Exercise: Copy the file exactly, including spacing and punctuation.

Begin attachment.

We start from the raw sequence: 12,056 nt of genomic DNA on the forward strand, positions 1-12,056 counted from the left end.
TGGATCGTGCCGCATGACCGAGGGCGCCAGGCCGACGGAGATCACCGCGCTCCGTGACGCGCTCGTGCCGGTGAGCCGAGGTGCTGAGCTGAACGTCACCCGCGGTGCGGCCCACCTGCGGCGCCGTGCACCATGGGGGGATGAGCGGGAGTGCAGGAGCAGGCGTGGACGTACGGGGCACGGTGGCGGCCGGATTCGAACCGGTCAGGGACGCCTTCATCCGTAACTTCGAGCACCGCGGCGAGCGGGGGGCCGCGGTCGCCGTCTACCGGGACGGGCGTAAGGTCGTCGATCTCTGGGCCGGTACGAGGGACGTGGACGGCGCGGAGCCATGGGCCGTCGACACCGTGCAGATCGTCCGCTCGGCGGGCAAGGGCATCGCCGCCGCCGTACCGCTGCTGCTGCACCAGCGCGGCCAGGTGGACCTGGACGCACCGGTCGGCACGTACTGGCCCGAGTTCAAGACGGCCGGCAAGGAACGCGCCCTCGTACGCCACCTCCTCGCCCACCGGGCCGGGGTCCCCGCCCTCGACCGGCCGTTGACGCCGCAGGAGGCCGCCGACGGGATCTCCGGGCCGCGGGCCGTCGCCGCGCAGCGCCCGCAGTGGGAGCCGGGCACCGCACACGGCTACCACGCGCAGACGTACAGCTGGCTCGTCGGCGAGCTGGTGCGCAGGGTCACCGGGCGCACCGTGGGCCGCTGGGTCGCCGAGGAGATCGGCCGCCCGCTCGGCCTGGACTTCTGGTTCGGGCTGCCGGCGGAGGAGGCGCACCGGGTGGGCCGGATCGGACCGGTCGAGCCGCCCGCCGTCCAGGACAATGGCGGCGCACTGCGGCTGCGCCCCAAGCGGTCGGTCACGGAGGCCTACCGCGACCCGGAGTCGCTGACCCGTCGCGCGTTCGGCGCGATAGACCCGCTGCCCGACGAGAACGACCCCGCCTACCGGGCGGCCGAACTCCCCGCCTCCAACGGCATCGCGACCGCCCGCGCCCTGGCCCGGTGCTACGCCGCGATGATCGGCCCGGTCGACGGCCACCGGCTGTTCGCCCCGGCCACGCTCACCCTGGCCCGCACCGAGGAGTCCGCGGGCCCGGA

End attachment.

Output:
We start from the raw sequence: 12,056 nt of genomic DNA on the forward strand, positions 1-12,056 counted from the left end.
TGGATCGTGCCGCATGACCGAGGGCGCCAGGCCGACGGAGATCACCGCGCTCCGTGACGCGCTCGTGCCGGTGAGCCGAGGTGCTGAGCTGAACGTCACCCGCGGTGCGGCCCACCTGCGGCGCCGTGCACCATGGGGGGATGAGCGGGAGTGCAGGAGCAGGCGTGGACGTACGGGGCACGGTGGCGGCCGGATTCGAACCGGTCAGGGACGCCTTCATCCGTAACTTCGAGCACCGCGGCGAGCGGGGGGCCGCGGTCGCCGTCTACCGGGACGGGCGTAAGGTCGTCGATCTCTGGGCCGGTACGAGGGACGTGGACGGCGCGGAGCCATGGGCCGTCGACACCGTGCAGATCGTCCGCTCGGCGGGCAAGGGCATCGCCGCCGCCGTACCGCTGCTGCTGCACCAGCGCGGCCAGGTGGACCTGGACGCACCGGTCGGCACGTACTGGCCCGAGTTCAAGACGGCCGGCAAGGAACGCGCCCTCGTACGCCACCTCCTCGCCCACCGGGCCGGGGTCCCCGCCCTCGACCGGCCGTTGACGCCGCAGGAGGCCGCCGACGGGATCTCCGGGCCGCGGGCCGTCGCCGCGCAGCGCCCGCAGTGGGAGCCGGGCACCGCACACGGCTACCACGCGCAGACGTACAGCTGGCTCGTCGGCGAGCTGGTGCGCAGGGTCACCGGGCGCACCGTGGGCCGCTGGGTCGCCGAGGAGATCGGCCGCCCGCTCGGCCTGGACTTCTGGTTCGGGCTGCCGGCGGAGGAGGCGCACCGGGTGGGCCGGATCGGACCGGTCGAGCCGCCCGCCGTCCAGGACAATGGCGGCGCACTGCGGCTGCGCCCCAAGCGGTCGGTCACGGAGGCCTACCGCGACCCGGAGTCGCTGACCCGTCGCGCGTTCGGCGCGATAGACCCGCTGCCCGACGAGAACGACCCCGCCTACCGGGCGGCCGAACTCCCCGCCTCCAACGGCATCGCGACCGCCCGCGCCCTGGCCCGGTGCTACGCCGCGATGATCGGCCCGGTCGACGGCCACCGGCTGTTCGCCCCGGCCACGCTCACCCTGGCCCGCACCGAGGAGTCCGCGGGCCCGGA